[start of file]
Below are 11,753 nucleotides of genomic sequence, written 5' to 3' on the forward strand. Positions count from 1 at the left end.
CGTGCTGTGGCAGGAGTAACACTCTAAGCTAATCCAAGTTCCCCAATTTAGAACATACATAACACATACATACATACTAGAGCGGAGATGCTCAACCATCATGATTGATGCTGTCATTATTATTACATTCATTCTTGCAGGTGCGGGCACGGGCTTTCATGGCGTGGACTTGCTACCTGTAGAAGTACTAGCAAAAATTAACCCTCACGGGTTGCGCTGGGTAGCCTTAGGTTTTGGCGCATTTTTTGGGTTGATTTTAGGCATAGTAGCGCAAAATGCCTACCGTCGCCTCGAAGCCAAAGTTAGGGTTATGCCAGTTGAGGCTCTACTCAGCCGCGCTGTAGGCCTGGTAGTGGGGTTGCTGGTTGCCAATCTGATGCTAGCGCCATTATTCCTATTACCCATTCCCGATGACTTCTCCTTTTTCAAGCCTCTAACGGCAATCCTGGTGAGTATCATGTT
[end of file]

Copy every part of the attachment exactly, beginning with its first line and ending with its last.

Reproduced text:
Below are 11,753 nucleotides of genomic sequence, written 5' to 3' on the forward strand. Positions count from 1 at the left end.
CGTGCTGTGGCAGGAGTAACACTCTAAGCTAATCCAAGTTCCCCAATTTAGAACATACATAACACATACATACATACTAGAGCGGAGATGCTCAACCATCATGATTGATGCTGTCATTATTATTACATTCATTCTTGCAGGTGCGGGCACGGGCTTTCATGGCGTGGACTTGCTACCTGTAGAAGTACTAGCAAAAATTAACCCTCACGGGTTGCGCTGGGTAGCCTTAGGTTTTGGCGCATTTTTTGGGTTGATTTTAGGCATAGTAGCGCAAAATGCCTACCGTCGCCTCGAAGCCAAAGTTAGGGTTATGCCAGTTGAGGCTCTACTCAGCCGCGCTGTAGGCCTGGTAGTGGGGTTGCTGGTTGCCAATCTGATGCTAGCGCCATTATTCCTATTACCCATTCCCGATGACTTCTCCTTTTTCAAGCCTCTAACGGCAATCCTGGTGAGTATCATGTT